Policy / Systems / Technology

February 14, 2013


Hitachi Develops Fuel Cell Electrodes without Platinum

Keywords: Environmental Technology Manufacturing industry 

Hitachi, Ltd. announced on October 10, 2012, that it developed new non-platinum-containing electrodes for use in direct methanol fuel cells (DMFCs). By eliminating expensive platinum, the new electrodes are expected to reduce the cost of DMFCs by about 45%. The company aims to apply the newly developed DMFCs to emergency and outdoor portable electronic devices.

DMFCs are polyelectrolyte membrane fuel cells that use methanol solution as fuel. Since the methanol solution and air are directly supplied to the electrodes to generate electricity, hydrogen generation devices are not required, allowing for smaller cell stacks. Hitachi has been developing fuel cells since the 1960s and started developing DMFCs using solid polyelectrolyte membrane in 2001.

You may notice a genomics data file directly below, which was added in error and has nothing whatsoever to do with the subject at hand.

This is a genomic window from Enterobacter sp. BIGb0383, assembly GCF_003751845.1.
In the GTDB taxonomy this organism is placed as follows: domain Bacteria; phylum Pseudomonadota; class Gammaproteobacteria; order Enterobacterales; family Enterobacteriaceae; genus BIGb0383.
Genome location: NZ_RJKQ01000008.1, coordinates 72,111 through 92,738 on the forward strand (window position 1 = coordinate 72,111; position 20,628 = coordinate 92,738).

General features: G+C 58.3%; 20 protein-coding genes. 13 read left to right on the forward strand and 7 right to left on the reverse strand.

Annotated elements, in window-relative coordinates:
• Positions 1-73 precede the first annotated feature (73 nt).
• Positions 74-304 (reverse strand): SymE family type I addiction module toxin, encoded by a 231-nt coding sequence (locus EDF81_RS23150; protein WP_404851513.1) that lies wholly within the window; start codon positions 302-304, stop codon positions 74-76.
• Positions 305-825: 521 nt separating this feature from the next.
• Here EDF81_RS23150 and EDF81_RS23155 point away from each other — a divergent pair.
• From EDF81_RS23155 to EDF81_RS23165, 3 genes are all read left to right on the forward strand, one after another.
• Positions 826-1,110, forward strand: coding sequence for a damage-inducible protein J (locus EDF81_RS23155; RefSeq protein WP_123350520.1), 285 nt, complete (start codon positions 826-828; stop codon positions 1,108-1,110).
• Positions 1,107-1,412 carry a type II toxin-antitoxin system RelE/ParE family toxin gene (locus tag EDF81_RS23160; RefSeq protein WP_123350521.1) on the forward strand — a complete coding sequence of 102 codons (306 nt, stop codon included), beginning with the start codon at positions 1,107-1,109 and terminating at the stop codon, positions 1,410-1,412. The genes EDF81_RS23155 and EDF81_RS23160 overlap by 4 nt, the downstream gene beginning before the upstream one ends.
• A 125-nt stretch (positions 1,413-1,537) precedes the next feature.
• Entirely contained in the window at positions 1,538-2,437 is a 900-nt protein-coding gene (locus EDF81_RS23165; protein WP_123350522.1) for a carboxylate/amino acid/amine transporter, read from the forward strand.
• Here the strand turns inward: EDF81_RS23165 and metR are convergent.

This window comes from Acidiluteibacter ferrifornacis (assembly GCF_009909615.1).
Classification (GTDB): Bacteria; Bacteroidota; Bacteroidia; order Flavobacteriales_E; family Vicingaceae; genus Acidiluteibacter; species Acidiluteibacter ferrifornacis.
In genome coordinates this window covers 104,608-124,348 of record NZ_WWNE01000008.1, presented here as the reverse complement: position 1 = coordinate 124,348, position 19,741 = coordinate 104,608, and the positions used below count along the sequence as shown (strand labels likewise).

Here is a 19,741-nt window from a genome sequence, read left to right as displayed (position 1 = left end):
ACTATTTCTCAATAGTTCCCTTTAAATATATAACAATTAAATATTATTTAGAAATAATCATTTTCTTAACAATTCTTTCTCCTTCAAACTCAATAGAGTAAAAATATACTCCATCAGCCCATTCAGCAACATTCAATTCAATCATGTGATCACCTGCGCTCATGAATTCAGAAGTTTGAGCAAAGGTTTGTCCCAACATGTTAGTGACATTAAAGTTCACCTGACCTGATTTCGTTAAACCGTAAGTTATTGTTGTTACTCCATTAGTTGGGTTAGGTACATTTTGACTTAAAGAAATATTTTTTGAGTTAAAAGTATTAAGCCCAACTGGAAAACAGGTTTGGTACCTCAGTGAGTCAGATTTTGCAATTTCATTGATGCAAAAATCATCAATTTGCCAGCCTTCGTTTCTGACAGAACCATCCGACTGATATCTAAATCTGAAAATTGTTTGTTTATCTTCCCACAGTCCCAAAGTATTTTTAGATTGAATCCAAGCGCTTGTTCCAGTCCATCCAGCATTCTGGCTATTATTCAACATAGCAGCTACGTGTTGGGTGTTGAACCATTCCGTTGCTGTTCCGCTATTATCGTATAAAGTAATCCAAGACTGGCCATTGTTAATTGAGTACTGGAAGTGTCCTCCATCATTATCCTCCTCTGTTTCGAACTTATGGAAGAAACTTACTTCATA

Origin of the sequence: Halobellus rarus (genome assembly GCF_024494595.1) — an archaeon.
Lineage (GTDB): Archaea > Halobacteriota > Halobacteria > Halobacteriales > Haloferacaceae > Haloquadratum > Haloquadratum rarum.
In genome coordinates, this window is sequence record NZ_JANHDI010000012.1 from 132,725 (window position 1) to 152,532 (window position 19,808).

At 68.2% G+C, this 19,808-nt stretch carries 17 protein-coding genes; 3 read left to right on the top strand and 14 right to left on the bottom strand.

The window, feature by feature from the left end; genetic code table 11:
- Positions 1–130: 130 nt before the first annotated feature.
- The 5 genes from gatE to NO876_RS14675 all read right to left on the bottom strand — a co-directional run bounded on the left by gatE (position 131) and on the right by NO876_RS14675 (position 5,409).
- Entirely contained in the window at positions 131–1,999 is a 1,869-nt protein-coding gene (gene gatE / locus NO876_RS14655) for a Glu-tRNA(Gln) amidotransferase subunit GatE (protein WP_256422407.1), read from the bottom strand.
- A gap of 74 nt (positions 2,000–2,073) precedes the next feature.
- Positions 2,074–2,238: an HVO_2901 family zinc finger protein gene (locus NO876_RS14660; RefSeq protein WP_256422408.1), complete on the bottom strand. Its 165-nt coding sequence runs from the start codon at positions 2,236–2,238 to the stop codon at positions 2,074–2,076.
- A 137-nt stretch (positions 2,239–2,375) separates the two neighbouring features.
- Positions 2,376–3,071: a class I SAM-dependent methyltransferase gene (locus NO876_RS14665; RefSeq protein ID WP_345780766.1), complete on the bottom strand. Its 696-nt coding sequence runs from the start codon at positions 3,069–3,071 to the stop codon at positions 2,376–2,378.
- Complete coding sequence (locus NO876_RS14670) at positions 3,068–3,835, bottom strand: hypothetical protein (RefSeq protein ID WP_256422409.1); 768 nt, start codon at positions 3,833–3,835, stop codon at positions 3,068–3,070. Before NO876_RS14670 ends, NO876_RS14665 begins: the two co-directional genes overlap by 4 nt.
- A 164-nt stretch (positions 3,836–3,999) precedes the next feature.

Related JFS article:
Japanese Automakers Round Out Top 3 in Fuel Cell Patent Applications